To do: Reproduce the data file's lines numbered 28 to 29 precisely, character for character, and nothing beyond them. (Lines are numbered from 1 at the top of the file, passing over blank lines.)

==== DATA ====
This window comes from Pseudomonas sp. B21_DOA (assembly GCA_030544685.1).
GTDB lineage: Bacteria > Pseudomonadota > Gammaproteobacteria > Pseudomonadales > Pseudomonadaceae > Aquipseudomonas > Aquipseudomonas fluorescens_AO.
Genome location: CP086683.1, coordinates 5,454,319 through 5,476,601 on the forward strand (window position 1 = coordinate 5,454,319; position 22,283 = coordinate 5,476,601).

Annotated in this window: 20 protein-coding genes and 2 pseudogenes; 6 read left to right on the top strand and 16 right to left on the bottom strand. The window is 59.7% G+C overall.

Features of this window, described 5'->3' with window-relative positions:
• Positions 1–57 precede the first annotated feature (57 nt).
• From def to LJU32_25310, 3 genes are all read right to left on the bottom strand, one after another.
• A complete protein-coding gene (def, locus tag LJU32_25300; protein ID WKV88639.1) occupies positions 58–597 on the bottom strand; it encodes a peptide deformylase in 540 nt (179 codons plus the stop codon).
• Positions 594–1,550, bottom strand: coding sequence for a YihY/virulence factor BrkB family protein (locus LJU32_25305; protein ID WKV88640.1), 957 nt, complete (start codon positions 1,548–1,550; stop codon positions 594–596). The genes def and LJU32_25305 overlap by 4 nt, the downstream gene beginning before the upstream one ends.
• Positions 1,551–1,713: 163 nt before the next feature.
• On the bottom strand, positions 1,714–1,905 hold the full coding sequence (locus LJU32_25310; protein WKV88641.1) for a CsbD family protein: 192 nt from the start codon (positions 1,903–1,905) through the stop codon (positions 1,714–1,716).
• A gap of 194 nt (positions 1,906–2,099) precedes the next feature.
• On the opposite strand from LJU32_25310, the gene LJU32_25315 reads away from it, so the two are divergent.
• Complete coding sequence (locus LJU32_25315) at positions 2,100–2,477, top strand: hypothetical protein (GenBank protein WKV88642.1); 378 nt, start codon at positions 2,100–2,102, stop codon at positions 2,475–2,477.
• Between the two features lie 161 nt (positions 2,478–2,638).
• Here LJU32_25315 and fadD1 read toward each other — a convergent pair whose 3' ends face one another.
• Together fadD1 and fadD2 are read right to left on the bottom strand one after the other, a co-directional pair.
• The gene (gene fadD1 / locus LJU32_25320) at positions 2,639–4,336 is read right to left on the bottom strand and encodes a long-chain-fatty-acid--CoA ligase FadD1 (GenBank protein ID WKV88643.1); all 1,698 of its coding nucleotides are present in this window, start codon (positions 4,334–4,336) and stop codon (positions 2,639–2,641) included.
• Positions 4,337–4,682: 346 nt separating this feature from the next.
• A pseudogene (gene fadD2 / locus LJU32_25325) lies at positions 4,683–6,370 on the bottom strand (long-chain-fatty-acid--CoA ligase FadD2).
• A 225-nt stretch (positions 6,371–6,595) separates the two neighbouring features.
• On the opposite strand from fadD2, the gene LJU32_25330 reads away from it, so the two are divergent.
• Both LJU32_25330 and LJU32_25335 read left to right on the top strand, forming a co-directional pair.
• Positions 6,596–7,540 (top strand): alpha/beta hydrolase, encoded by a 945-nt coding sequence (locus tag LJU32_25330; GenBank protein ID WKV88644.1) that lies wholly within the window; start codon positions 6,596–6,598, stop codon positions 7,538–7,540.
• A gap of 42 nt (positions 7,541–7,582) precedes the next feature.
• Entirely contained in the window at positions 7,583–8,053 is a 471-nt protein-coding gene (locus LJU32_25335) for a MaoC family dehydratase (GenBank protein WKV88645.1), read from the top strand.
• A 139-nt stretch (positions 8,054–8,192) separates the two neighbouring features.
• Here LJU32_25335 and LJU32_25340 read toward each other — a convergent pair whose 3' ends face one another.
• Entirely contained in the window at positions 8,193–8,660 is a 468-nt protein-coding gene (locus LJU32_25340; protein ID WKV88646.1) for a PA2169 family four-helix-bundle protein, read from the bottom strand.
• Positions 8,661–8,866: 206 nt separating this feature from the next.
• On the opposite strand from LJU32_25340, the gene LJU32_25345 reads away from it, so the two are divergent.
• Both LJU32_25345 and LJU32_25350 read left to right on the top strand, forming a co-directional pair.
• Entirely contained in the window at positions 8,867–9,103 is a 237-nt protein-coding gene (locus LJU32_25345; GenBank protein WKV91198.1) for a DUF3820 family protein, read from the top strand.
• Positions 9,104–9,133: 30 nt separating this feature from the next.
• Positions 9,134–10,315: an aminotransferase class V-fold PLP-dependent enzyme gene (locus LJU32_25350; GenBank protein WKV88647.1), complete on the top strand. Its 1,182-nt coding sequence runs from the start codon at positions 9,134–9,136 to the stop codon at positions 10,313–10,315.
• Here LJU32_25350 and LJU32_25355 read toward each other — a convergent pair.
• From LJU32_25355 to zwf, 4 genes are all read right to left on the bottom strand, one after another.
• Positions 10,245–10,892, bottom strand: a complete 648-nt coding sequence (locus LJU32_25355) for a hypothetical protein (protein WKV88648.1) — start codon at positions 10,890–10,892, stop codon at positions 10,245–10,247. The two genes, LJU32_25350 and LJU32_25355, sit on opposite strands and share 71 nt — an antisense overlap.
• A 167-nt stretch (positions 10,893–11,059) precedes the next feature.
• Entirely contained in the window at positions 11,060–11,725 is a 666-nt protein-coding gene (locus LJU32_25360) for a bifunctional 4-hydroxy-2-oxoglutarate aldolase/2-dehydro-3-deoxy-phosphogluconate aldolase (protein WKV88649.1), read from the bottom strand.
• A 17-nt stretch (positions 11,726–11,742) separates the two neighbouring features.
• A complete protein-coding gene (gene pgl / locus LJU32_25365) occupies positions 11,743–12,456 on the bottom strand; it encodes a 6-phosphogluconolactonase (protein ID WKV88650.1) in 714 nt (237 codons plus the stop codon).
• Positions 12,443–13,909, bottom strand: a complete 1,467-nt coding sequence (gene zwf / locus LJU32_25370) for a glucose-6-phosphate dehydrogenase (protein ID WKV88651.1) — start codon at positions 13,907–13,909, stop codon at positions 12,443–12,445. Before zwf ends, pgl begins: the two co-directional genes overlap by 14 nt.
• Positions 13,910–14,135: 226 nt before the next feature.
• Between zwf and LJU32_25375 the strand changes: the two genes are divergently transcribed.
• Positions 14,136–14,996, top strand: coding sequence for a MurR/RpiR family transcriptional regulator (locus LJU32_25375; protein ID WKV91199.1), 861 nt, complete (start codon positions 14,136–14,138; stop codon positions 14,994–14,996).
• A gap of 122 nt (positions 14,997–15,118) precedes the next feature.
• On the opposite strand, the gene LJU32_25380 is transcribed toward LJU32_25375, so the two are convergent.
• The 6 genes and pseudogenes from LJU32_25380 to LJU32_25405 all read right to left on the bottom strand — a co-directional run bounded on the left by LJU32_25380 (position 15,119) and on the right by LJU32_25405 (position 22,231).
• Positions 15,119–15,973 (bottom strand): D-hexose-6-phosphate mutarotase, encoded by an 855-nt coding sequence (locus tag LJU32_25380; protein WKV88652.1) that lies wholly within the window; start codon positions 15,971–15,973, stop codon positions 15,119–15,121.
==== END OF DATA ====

• Here LJU32_25335 and LJU32_25340 read toward each other — a convergent pair whose 3' ends face one another.
• Entirely contained in the window at positions 8,193–8,660 is a 468-nt protein-coding gene (locus LJU32_25340; protein ID WKV88646.1) for a PA2169 family four-helix-bundle protein, read from the bottom strand.